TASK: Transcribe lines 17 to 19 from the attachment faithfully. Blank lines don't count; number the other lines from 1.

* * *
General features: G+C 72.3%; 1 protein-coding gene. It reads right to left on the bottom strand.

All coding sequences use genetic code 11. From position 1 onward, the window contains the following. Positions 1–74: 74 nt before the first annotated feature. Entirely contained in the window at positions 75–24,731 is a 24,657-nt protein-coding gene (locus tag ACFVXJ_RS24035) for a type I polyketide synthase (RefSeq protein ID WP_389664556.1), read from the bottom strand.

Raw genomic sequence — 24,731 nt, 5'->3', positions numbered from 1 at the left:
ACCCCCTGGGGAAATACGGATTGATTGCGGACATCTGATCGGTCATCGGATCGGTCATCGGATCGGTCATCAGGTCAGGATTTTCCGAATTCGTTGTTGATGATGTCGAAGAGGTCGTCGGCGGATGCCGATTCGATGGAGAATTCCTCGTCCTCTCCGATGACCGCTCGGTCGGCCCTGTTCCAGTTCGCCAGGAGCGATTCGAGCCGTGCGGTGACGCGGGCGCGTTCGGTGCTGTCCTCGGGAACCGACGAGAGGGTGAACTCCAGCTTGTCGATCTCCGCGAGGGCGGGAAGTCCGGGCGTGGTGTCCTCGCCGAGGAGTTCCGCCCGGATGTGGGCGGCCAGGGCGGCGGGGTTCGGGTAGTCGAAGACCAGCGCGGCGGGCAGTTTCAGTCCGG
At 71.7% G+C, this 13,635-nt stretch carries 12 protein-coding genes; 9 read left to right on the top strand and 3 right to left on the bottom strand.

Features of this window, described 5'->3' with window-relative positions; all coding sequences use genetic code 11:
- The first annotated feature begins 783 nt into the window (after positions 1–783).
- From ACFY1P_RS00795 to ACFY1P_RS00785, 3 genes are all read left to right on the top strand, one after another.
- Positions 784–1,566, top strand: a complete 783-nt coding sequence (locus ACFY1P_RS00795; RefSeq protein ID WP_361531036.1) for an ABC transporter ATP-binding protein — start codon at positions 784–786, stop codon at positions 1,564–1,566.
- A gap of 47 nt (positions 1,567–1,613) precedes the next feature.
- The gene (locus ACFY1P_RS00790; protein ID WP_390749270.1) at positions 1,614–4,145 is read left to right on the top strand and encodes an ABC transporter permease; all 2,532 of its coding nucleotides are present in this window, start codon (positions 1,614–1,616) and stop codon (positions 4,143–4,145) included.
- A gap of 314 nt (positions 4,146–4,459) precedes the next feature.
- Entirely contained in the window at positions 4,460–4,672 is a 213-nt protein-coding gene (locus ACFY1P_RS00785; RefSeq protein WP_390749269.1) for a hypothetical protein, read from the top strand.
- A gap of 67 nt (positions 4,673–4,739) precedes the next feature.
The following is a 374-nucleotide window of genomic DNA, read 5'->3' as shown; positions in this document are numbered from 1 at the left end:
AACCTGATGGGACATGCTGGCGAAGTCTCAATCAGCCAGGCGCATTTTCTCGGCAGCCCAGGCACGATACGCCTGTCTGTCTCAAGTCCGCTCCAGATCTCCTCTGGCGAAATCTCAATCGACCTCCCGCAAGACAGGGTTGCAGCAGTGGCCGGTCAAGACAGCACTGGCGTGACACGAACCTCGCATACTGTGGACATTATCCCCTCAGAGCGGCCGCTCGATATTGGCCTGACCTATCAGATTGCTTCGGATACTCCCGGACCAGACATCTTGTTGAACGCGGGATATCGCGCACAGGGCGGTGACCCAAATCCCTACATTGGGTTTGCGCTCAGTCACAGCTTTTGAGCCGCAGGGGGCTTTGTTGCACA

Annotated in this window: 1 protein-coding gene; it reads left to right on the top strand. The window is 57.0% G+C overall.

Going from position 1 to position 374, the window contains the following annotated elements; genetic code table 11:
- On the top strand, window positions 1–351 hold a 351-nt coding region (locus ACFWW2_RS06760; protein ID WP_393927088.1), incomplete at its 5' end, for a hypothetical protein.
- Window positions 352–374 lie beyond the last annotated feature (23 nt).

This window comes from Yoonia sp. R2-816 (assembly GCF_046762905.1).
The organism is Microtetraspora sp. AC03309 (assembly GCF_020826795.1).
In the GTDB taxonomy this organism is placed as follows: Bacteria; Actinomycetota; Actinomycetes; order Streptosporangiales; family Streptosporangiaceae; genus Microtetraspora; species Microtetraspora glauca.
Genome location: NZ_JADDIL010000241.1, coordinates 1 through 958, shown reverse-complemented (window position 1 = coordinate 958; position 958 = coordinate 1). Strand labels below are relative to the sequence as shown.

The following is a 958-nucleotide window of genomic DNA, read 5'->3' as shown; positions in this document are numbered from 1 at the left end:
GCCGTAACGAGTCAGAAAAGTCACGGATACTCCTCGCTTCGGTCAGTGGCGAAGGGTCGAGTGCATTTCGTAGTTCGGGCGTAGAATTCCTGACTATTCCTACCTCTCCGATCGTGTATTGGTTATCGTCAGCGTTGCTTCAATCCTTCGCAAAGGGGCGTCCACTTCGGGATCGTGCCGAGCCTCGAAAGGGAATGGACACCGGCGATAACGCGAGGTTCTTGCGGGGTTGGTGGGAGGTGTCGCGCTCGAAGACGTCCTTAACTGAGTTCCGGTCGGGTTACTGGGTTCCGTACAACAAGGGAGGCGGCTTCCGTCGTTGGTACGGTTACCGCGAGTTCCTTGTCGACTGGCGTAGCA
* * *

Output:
Annotated in this window: 1 protein-coding gene; it reads left to right on the top strand. The window is 57.0% G+C overall.

Going from position 1 to position 374, the window contains the following annotated elements; genetic code table 11:
- On the top strand, window positions 1–351 hold a 351-nt coding region (locus ACFWW2_RS06760; protein ID WP_393927088.1), incomplete at its 5' end, for a hypothetical protein.